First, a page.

Tag Archives: gay rights

“Pursuit of Happiness”: Not if some legislators have their way….

.…all men are created equal, that they are endowed by their Creator with certain unalienable Rights, that among these are Life, Liberty and the pursuit of Happiness.

Are our state legislators really interested in the values of our Founding Fathers?  Or are they more interested in property rights…..including owning the "pursuit of happiness" as property?

The interference of such rights are at stake with HB 182, being introduced by Rep. LaVar Christensen, R-District 48.

Christensen (R-District 48) has reintroduced a bill he tried to pass in 2006 which prohibits same-sex couples from making contractual agreements, such as wills and financial arrangements.

The bill, known in 2006 as HB 304, but now as HB 182, slides in under the generic title “Voiding Transactions Against Public Policy,” and declares “an arrangement, agreement, or transaction that is illegal or against public policy to be void and unenforceable.”

HB 182′s language is virtually word-for word from the narrowly-defeated 2006 measure, and if passed, would strip even more rights away from the same-sex couples who depend on contractual arrangements, as Utah denies them any of the inherent protections afforded to heterosexual couples.

~ Eric Ethington

Not only is this bill a violation of the rights of human beings, it is based on the religious beliefs of some on what constitutes a "union" between two individuals.  It is part of their efforts  to do everything possible to impose those beliefs on others through bills such as this one which go so far as to invade the private business of individuals; not to mention that it is unenforceable.  Should a bill like this manage to get passed, everyone’s rights will be more at stake – regardless of gender preference.

Legislators such as Rep. Christensen are living a double standard.  They send messages with some bills that demand less interference from the federal government and claim to want to live the values of Founding Fathers of the United States.  Yet messages such as the degradation of the rights of human beings, as is the intent of HB 182, is antithetical to these other messages, which intend to infringe upon the "unalienable Rights" endowed by the Creator, including the "pursuit of Happiness" of all men, women and children.

(cross-posted to Utah Legislature Watch)

A People Divided

Back in November the Deseret News published the Official text of Utah Compact declaration on immigration reform, a declaration of five principles that was endorsed by many community members, including the LDS church, to “guide Utah’s immigration discussion.”

Then I was reading yesterday’s Salt Tribune article on the growing Momentum building for Utah immigration reform.   Immigration reform is and will continue to be a hot and emotional issue in Utah and beyond.  After reading this article and doing more research I was gearing up for a piece to post on Utah Legislature Watch, formulating information about both sides of the issue along with my own stance on immigration reform.

Little did I know that hours later our nation would be gripped with shock over the terrible tragedy in Tucson, Arizona where a gunman shot US Congresswomen Gabrielle Giffords in the head before spraying bullets into a crowd that ultimately resulted in the deaths of six innocent people – among them a 9 year old child.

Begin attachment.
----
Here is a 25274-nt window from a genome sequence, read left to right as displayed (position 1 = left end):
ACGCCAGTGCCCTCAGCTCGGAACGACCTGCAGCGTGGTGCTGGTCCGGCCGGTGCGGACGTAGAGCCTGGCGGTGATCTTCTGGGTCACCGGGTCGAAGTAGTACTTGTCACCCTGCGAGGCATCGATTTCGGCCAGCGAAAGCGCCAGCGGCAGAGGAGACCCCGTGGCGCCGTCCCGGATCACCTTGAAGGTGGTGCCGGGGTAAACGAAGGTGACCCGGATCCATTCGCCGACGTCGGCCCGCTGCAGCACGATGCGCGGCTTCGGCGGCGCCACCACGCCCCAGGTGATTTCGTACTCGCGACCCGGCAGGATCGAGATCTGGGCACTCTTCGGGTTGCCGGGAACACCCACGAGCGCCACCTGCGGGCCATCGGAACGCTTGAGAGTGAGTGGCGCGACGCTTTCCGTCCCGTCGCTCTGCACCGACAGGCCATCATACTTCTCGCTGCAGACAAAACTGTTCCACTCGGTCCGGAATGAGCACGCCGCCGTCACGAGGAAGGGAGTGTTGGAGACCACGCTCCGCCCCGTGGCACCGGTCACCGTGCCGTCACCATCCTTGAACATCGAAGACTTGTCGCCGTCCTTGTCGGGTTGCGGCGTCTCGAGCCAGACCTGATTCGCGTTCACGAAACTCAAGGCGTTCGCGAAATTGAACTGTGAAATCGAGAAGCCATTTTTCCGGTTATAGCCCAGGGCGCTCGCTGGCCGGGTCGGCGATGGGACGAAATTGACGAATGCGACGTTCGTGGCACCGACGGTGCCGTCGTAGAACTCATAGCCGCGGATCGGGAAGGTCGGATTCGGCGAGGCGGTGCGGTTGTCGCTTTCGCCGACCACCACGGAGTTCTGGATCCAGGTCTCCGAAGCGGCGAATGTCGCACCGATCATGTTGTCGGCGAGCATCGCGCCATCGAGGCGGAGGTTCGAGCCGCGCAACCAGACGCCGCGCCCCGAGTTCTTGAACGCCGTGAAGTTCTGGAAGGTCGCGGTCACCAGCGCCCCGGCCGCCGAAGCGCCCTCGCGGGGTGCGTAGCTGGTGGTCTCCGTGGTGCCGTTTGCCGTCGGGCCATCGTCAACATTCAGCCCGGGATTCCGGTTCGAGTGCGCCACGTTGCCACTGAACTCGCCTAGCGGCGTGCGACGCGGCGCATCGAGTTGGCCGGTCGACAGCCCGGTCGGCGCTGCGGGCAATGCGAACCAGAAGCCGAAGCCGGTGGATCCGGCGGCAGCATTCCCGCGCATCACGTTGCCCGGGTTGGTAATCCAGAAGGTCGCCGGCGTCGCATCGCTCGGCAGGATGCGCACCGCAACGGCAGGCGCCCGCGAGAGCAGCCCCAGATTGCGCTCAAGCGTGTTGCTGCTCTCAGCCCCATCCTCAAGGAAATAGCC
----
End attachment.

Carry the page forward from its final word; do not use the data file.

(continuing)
There is a lot of speculation about why this incident occurred, including the underlying political current in the country, particularly since Rep. Giffords had been a target of threats and vandalism.  It is no surprise that over the past few years there has been increasing amounts of hatred and violence in political debates – the network political commentator programs are no exception to this – inciting hatred and violence amongst people in the United States over their political views and practices.  One only has to read the comments in the articles cited in the first two paragraphs above to see the undercurrent of hate towards fellow human beings without any thought at all to discussing the real problems of immigration reform…or health care reform…or ethics reform…or global warming…or any issue – and devising solutions together as communities should.

There are a lot of things to say on immigration reform in Utah.  In time.  At this time, though, I offer my sympathy to the victims and their families of the tragedy in Tuscon.  I pray for recovery and healing – a healing of not only those directly affected by the incident but also by the rest of us on the periphery – a healing of the heart and mind.

(cross-posted to Utah Legislature Watch)

Rep. Christine Johnson, open Lesbian lawmaker, announces exodus from state

This is a sad day for Utah politics.

Rep. Christine Johnson, D-Salt Lake, has announced her intentions to leave the state of Utah.  The announcement appeared in today’s Daily Herald.

“To me, Utah doesn’t feel like home,” said Johnson, D-Salt Lake City, on Thursday.

Her announcement came as a surprise to many, but Johnson, an open lesbian carrying a surrogate baby for two gay men, said the state is well-equipped to keep up the fight for gay rights.

Johnson took heat from many in the gay community at the beginning of the legislative session for a deal she hammered out with Sen. Howard Stephenson, R-Draper, to have both sides put discrimination-related bills away for a year to see how an anti-discrimination ordinance works in Salt Lake City.